Interview with Tania Larsson: On Indigenous jewellery design, traditional materials, and preserving Gwich’in culture

Tania Larsson

I’m so honoured to share with you an interview with Tania Larsson, an Indigenous jewellery designer who sustainably uses traditional materials and methods in her work. She has generously shared her experiences and expertise, and tips for those of us who would like to support buying Indigenous-made, not “native inspired”.

Could you please briefly introduce yourself and your work, with whatever details you would like to include?

My name is Tania Larsson and I create Gwich’in Fine Jewellery. My nation is located in the northern part of the Northwest Territories expands to the Yukon and Alaska.

The jewellery that I make comes from the land, I hand process parts of the animal that are usually left behind and pair them with silver, gold, beads and diamonds to create exquisite pieces. The beads I use are deadstock vintage and antique, meaning they stopped making them 30 to over a hundred years ago. I only use precious metals so that people value the work that I do and invest in their pieces, to step away from that fast fashion/trendy mentality, where your jewelry can be discarded after a couple of uses.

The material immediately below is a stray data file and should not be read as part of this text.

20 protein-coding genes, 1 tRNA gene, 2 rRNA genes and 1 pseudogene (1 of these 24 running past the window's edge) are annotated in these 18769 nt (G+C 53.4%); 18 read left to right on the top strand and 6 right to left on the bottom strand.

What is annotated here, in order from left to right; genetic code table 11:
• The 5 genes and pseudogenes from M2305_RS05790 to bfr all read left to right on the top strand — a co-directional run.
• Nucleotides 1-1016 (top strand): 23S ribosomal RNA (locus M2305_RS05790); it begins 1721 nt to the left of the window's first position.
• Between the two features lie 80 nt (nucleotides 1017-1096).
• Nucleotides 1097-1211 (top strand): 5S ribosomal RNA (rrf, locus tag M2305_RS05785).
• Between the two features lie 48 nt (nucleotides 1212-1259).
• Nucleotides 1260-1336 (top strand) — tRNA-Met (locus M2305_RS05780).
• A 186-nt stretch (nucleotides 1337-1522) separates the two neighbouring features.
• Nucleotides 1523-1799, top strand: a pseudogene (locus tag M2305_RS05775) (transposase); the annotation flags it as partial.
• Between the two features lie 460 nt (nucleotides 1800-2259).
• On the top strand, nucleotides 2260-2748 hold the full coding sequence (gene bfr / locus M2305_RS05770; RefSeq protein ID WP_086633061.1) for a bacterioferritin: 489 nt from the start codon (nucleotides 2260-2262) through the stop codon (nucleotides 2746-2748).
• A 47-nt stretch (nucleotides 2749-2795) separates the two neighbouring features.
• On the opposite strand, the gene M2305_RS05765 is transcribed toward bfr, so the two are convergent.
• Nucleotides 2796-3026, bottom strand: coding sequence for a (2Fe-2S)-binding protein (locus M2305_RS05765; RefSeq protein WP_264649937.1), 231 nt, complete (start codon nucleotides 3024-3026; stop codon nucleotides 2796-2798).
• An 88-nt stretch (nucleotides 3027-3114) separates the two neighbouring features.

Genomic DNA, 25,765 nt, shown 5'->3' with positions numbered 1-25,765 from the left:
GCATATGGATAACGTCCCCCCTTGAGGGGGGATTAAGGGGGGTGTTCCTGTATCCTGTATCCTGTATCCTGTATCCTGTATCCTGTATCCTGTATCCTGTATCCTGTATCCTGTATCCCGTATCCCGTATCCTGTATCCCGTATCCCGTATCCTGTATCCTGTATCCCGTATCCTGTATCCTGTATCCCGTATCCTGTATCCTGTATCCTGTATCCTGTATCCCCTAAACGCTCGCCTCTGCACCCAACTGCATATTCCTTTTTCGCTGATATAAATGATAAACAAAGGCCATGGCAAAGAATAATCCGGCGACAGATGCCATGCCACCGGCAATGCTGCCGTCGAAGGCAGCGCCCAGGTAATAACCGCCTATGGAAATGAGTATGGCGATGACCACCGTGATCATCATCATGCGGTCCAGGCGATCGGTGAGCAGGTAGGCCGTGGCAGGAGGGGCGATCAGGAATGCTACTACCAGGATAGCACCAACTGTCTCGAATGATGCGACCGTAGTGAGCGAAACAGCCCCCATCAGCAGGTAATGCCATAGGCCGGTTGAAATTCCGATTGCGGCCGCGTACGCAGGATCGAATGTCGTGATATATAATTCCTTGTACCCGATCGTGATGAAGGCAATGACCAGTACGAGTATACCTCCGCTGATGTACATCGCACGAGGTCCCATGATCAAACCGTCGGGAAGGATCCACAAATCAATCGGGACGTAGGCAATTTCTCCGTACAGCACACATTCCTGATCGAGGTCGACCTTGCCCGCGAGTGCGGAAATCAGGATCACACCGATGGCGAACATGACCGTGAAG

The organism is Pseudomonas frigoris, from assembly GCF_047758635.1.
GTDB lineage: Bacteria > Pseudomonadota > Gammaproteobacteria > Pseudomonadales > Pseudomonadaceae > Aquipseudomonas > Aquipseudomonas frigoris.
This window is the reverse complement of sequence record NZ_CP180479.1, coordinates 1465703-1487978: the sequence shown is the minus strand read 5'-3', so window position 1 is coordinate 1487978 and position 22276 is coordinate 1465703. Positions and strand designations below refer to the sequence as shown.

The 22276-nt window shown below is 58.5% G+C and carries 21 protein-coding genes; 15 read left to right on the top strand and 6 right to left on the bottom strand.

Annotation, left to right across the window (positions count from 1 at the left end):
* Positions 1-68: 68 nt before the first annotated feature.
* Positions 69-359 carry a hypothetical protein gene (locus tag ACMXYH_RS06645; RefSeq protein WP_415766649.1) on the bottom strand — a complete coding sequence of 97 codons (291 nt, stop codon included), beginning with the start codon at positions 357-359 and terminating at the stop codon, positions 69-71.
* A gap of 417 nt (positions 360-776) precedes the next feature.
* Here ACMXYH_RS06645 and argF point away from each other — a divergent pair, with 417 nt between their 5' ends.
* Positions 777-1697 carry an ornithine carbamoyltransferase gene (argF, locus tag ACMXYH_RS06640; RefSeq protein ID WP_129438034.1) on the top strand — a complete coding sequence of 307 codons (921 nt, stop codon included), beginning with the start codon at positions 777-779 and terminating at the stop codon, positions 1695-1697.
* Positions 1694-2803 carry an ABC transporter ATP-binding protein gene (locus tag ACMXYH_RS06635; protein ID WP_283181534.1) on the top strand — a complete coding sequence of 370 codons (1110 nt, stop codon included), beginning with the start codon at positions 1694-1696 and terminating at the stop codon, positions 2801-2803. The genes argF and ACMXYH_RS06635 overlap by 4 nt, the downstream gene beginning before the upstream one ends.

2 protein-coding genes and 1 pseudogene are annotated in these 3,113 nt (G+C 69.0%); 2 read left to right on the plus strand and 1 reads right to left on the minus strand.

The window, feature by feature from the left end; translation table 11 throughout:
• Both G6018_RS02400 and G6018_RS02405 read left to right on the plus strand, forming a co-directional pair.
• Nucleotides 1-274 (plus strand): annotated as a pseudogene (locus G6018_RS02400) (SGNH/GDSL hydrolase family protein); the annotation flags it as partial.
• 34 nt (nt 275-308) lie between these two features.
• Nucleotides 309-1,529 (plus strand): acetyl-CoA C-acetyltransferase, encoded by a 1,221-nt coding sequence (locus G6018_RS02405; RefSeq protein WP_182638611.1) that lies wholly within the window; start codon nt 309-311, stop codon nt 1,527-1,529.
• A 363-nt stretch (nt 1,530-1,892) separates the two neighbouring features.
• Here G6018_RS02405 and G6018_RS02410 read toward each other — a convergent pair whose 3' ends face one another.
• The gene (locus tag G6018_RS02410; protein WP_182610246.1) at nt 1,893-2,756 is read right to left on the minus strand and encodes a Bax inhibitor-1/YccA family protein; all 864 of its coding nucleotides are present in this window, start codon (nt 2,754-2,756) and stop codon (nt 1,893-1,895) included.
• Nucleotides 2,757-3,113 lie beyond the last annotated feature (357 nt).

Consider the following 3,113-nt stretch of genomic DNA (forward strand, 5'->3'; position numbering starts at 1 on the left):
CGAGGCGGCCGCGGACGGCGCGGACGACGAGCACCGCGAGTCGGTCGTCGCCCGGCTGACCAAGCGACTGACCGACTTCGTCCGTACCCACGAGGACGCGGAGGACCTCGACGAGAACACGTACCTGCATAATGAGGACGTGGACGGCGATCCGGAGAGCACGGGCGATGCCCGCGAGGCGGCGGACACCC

I also enjoy to create a sensory experience with the pieces I create like the scent of the smoked hide that you can experience when wearing my work or even the chiming of the shells created when you walk wearing dentalium earrings.


Could you tell me a little about your approach to sustainability and slow fashion?

My approach to sustainability and slow fashion was taught to me by my family and mentors.

You see, when you learn how to sew or bead, you are taught to never waste anything. We display the upmost respect for our tools like needles and knife because people here will still share stories of the times when having a steel needle was a rarity and if you drop it you will always stop everything and find it. We are also taught to act in a respectful manner when working with our materials especially if it’s an animal part (hide, fur, antlers). I was taught that I had to think positive around it and never say anything disrespectful about it, so it really changes the way you behave and heightens your awareness when you think of objects as alive instead of inanimate object like most of Western ways of thinking.

Would you like to discuss your use of animal materials?

Being a part of a strong community is also essential to sustainability. I work with a network of hunters who practice subsistence hunting, meaning they use the same trails their ancestors have to provide food for their family and community. I always feel special when one of them lets me know they left a pair of horns out on the land to age for me and they will be ready to pick up in the spring after the snow melts.